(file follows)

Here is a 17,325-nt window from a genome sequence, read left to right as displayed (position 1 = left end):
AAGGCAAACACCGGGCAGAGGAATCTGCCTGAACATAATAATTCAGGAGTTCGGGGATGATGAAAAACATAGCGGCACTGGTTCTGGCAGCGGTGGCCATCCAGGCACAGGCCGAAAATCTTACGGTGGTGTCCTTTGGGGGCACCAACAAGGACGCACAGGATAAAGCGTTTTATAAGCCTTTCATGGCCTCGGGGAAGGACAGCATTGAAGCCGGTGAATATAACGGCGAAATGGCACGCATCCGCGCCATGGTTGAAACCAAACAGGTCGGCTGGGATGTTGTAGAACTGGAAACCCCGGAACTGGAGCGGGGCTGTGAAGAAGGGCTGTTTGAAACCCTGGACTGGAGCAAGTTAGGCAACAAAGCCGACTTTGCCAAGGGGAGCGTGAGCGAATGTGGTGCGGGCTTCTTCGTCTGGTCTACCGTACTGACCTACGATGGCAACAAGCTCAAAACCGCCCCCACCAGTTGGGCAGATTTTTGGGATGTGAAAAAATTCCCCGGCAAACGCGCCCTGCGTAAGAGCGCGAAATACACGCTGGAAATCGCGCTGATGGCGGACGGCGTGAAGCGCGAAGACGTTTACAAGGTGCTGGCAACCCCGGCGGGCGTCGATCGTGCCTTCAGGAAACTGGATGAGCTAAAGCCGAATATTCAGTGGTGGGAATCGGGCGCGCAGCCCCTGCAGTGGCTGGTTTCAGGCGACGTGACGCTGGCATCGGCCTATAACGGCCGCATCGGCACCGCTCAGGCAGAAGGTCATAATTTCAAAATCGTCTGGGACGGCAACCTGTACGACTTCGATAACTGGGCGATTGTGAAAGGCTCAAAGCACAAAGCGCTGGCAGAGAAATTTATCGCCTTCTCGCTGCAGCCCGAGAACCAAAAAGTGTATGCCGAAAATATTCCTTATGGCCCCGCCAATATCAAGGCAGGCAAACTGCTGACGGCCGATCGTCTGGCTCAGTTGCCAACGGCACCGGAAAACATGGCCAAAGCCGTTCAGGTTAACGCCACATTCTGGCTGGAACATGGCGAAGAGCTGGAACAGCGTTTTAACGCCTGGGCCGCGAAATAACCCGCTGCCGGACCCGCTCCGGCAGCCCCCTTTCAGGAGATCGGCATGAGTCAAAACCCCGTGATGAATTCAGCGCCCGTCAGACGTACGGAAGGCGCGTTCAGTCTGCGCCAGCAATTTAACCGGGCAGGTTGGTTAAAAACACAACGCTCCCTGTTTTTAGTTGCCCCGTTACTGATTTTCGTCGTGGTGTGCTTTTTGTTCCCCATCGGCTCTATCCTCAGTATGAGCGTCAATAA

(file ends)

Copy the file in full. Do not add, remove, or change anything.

Here is a 17,325-nt window from a genome sequence, read left to right as displayed (position 1 = left end):
AAGGCAAACACCGGGCAGAGGAATCTGCCTGAACATAATAATTCAGGAGTTCGGGGATGATGAAAAACATAGCGGCACTGGTTCTGGCAGCGGTGGCCATCCAGGCACAGGCCGAAAATCTTACGGTGGTGTCCTTTGGGGGCACCAACAAGGACGCACAGGATAAAGCGTTTTATAAGCCTTTCATGGCCTCGGGGAAGGACAGCATTGAAGCCGGTGAATATAACGGCGAAATGGCACGCATCCGCGCCATGGTTGAAACCAAACAGGTCGGCTGGGATGTTGTAGAACTGGAAACCCCGGAACTGGAGCGGGGCTGTGAAGAAGGGCTGTTTGAAACCCTGGACTGGAGCAAGTTAGGCAACAAAGCCGACTTTGCCAAGGGGAGCGTGAGCGAATGTGGTGCGGGCTTCTTCGTCTGGTCTACCGTACTGACCTACGATGGCAACAAGCTCAAAACCGCCCCCACCAGTTGGGCAGATTTTTGGGATGTGAAAAAATTCCCCGGCAAACGCGCCCTGCGTAAGAGCGCGAAATACACGCTGGAAATCGCGCTGATGGCGGACGGCGTGAAGCGCGAAGACGTTTACAAGGTGCTGGCAACCCCGGCGGGCGTCGATCGTGCCTTCAGGAAACTGGATGAGCTAAAGCCGAATATTCAGTGGTGGGAATCGGGCGCGCAGCCCCTGCAGTGGCTGGTTTCAGGCGACGTGACGCTGGCATCGGCCTATAACGGCCGCATCGGCACCGCTCAGGCAGAAGGTCATAATTTCAAAATCGTCTGGGACGGCAACCTGTACGACTTCGATAACTGGGCGATTGTGAAAGGCTCAAAGCACAAAGCGCTGGCAGAGAAATTTATCGCCTTCTCGCTGCAGCCCGAGAACCAAAAAGTGTATGCCGAAAATATTCCTTATGGCCCCGCCAATATCAAGGCAGGCAAACTGCTGACGGCCGATCGTCTGGCTCAGTTGCCAACGGCACCGGAAAACATGGCCAAAGCCGTTCAGGTTAACGCCACATTCTGGCTGGAACATGGCGAAGAGCTGGAACAGCGTTTTAACGCCTGGGCCGCGAAATAACCCGCTGCCGGACCCGCTCCGGCAGCCCCCTTTCAGGAGATCGGCATGAGTCAAAACCCCGTGATGAATTCAGCGCCCGTCAGACGTACGGAAGGCGCGTTCAGTCTGCGCCAGCAATTTAACCGGGCAGGTTGGTTAAAAACACAACGCTCCCTGTTTTTAGTTGCCCCGTTACTGATTTTCGTCGTGGTGTGCTTTTTGTTCCCCATCGGCTCTATCCTCAGTATGAGCGTCAATAA